Pet Loss Support Available

A recent experience supporting a friend who has lost her small dog, a treasured soul companion who had seen her through many life crises, has served to highlight how important it is to be provided with some strategies to cope at this time.

It is now well documented that those of us who enjoy living in harmony with multi-species suffer very intensely when animal companions are dying. Many find the void almost unendurable to cope with. Unfortunately, not everyone understands the depth of grief associated with the passing of an animal companion.

If you are anticipating or coping with a significant loss in your life and wish to better understand the grief that accompanies such loss, you may need to spend some time connecting with someone who has had personal experience.

Having experienced considerable loss, I have found my own way through grief many times.  As one who’s always wanted and needed animals in my life, over the years I’ve loved, lost and mourned a number of cherished companion animals as well.

Last year I formally graduated as a Master of Social Work but over the years I have helped individuals understand and cope with their grief.  As a former volunteer at the Melbourne City Mission, I worked with carers who were mourning the loss of their partners and family. I have also supported a number of friends who have lost cherished animals. The Temple of Solace offers visitors who have signed in a safe place to express their grief.  All you need is a WordPress account.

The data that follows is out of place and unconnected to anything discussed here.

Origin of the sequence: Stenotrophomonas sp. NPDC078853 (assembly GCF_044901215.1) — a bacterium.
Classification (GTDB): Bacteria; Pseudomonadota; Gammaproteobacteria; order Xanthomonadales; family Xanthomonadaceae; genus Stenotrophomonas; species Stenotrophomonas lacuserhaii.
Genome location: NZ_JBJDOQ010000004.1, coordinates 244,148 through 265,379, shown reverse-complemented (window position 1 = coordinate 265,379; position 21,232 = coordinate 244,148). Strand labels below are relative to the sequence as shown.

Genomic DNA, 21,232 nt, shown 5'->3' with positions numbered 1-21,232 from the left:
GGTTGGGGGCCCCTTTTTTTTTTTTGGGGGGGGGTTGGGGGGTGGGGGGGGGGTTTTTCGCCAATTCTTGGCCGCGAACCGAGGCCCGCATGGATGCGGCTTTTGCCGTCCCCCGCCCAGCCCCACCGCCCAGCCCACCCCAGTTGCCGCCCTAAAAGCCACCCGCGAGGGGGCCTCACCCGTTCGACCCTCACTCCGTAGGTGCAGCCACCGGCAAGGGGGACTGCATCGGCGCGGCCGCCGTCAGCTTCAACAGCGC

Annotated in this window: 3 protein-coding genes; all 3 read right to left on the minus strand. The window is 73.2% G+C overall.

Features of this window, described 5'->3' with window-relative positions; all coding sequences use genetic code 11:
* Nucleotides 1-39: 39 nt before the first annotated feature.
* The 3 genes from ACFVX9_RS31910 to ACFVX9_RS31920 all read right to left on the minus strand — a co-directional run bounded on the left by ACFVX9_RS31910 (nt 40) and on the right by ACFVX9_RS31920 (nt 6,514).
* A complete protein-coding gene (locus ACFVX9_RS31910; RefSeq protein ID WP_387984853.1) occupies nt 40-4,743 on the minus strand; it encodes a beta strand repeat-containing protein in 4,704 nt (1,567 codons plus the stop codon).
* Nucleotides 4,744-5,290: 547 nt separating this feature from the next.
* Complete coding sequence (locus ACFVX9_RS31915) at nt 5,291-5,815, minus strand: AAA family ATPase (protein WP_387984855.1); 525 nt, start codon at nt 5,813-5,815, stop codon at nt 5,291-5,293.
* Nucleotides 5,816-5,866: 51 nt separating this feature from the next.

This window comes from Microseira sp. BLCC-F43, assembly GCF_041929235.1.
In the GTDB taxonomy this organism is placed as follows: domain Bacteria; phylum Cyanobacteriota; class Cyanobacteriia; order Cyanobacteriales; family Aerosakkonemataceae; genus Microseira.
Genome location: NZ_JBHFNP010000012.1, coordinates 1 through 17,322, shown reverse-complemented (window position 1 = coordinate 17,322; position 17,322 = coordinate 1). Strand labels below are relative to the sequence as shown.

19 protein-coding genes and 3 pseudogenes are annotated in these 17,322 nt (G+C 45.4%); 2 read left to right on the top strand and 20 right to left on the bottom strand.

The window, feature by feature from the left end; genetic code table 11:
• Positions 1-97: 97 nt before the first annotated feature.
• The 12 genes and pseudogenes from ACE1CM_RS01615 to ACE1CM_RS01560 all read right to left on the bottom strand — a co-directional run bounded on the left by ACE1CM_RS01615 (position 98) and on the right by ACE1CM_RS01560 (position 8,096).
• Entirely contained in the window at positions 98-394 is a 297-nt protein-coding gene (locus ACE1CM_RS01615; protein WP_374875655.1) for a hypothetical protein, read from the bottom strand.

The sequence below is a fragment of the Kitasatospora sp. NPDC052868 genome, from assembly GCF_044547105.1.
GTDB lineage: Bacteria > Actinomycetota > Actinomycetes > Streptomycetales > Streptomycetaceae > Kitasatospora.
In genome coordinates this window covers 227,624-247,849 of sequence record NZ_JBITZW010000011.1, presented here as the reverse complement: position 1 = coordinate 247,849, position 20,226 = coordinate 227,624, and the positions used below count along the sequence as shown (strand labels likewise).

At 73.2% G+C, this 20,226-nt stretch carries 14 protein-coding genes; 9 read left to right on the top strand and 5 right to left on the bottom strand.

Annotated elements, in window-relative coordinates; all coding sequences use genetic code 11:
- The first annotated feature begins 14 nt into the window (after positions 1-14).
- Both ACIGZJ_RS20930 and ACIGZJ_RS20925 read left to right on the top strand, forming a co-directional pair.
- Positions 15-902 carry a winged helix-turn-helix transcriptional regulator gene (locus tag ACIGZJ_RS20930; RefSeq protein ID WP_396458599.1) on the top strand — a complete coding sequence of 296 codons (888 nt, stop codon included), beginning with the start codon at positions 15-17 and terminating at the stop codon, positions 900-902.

My years of bereavement counseling have taught me that grief is indifferent to the species of the loved one who was lost. I believe that anyone who loves greatly in life and grieves deeply in loss is deserving of whatever respect, caring and support I can offer.

This site was designed to meet the needs of those who are mourning the loss of their loved ones, whether human or animal.  Whatever your particular circumstances may be, I hope that you will feel welcome and that you will find some comfort here.

If you need personal support I charge a minimal, one-off fee and I will maintain contact via email and offer creative suggestions to help ease the pain.